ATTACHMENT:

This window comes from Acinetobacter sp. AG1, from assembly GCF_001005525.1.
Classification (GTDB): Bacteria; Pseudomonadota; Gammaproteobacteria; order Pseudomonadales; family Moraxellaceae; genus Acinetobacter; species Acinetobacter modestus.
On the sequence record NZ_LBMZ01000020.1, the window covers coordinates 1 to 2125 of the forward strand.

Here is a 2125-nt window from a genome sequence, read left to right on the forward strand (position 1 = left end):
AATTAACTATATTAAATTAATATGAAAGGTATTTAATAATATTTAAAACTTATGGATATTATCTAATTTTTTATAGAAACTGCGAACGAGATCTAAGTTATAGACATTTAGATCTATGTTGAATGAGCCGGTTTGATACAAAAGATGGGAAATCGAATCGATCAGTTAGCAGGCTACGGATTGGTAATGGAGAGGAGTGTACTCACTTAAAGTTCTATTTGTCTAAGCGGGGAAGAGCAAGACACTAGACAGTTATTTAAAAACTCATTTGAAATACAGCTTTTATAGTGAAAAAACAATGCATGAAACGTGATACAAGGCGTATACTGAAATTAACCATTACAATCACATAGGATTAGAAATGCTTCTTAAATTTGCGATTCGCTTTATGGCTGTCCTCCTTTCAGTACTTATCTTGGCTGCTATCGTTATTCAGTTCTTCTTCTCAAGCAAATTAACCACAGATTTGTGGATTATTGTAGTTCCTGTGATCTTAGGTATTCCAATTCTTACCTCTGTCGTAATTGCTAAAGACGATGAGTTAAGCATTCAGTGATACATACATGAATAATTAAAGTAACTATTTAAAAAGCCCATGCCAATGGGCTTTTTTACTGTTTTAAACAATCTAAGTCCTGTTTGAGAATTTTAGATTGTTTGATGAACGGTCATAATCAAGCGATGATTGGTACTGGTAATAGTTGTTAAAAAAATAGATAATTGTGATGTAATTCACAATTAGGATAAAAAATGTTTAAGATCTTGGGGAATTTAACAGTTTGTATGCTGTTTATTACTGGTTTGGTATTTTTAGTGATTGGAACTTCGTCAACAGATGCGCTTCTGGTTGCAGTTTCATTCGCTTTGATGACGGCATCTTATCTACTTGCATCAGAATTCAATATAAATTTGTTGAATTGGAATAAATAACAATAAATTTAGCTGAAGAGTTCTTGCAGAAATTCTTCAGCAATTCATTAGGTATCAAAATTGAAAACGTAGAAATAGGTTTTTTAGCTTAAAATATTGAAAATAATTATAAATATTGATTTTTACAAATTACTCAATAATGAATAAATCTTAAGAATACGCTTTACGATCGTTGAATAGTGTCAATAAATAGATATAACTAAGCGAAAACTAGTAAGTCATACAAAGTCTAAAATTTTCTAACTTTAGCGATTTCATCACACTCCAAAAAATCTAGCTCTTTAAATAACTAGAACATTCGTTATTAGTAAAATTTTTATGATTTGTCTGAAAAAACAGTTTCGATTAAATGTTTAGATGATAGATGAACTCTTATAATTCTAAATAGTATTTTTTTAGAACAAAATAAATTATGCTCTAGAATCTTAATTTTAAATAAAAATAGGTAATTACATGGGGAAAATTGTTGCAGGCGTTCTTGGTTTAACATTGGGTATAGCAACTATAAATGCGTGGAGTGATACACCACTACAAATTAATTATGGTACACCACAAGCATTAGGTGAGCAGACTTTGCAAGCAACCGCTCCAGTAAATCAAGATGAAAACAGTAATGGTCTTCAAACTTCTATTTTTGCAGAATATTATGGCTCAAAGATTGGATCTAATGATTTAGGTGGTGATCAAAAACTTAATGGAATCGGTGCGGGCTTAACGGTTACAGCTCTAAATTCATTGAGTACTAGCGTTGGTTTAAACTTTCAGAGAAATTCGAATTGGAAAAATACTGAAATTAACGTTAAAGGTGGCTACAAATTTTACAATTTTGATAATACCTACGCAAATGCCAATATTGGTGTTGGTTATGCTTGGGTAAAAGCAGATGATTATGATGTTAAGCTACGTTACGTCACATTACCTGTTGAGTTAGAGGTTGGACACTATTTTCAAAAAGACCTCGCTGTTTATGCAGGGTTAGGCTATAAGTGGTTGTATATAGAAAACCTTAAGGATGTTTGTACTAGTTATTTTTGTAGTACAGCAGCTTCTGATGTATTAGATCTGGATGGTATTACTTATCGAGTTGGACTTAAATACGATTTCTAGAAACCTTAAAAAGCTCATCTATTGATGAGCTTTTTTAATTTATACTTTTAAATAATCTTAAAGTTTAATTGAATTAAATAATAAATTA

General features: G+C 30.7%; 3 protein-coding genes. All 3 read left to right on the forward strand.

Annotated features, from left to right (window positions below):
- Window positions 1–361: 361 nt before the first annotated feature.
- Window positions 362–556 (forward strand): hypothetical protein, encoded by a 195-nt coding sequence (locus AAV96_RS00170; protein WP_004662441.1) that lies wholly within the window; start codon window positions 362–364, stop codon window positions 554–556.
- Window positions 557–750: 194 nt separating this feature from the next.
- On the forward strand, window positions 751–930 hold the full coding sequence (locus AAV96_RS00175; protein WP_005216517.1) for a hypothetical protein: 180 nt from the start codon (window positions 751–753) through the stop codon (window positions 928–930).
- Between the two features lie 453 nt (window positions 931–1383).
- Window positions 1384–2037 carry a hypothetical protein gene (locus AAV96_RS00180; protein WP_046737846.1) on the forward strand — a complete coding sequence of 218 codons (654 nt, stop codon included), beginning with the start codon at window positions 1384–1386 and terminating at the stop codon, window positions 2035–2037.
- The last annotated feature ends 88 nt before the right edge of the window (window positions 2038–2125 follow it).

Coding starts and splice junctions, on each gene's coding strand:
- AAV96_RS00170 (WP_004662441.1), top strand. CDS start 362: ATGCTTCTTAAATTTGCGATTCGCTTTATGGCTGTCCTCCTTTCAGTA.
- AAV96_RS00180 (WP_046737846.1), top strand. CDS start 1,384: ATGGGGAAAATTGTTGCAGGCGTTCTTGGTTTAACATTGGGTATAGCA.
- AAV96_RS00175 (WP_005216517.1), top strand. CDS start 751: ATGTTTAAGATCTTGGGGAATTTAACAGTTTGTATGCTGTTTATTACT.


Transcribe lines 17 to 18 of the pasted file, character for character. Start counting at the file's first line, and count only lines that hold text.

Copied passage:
- AAV96_RS00180 (WP_046737846.1), top strand. CDS start 1,384: ATGGGGAAAATTGTTGCAGGCGTTCTTGGTTTAACATTGGGTATAGCA.
- AAV96_RS00175 (WP_005216517.1), top strand. CDS start 751: ATGTTTAAGATCTTGGGGAATTTAACAGTTTGTATGCTGTTTATTACT.